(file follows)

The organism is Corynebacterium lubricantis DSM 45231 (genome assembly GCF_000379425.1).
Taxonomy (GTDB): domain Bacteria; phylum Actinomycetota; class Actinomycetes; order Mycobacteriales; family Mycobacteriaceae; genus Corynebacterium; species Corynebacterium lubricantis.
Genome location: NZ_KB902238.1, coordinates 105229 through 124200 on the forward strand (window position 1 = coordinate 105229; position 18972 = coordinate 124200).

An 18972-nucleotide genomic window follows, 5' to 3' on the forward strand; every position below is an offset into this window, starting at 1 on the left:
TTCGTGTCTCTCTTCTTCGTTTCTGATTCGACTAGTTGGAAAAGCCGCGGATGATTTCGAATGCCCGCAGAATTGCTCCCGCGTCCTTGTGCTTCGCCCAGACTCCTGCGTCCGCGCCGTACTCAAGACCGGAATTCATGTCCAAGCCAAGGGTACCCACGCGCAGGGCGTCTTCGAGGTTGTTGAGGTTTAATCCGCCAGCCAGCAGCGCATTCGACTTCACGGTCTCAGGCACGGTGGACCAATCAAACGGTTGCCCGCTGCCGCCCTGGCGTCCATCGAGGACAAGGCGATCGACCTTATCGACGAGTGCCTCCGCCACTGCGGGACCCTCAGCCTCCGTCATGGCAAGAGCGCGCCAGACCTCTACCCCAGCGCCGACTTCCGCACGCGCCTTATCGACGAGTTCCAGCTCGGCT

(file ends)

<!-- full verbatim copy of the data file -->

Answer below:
The organism is Corynebacterium lubricantis DSM 45231 (genome assembly GCF_000379425.1).
Taxonomy (GTDB): domain Bacteria; phylum Actinomycetota; class Actinomycetes; order Mycobacteriales; family Mycobacteriaceae; genus Corynebacterium; species Corynebacterium lubricantis.
Genome location: NZ_KB902238.1, coordinates 105229 through 124200 on the forward strand (window position 1 = coordinate 105229; position 18972 = coordinate 124200).

An 18972-nucleotide genomic window follows, 5' to 3' on the forward strand; every position below is an offset into this window, starting at 1 on the left:
TTCGTGTCTCTCTTCTTCGTTTCTGATTCGACTAGTTGGAAAAGCCGCGGATGATTTCGAATGCCCGCAGAATTGCTCCCGCGTCCTTGTGCTTCGCCCAGACTCCTGCGTCCGCGCCGTACTCAAGACCGGAATTCATGTCCAAGCCAAGGGTACCCACGCGCAGGGCGTCTTCGAGGTTGTTGAGGTTTAATCCGCCAGCCAGCAGCGCATTCGACTTCACGGTCTCAGGCACGGTGGACCAATCAAACGGTTGCCCGCTGCCGCCCTGGCGTCCATCGAGGACAAGGCGATCGACCTTATCGACGAGTGCCTCCGCCACTGCGGGACCCTCAGCCTCCGTCATGGCAAGAGCGCGCCAGACCTCTACCCCAGCGCCGACTTCCGCACGCGCCTTATCGACGAGTTCCAGCTCGGCT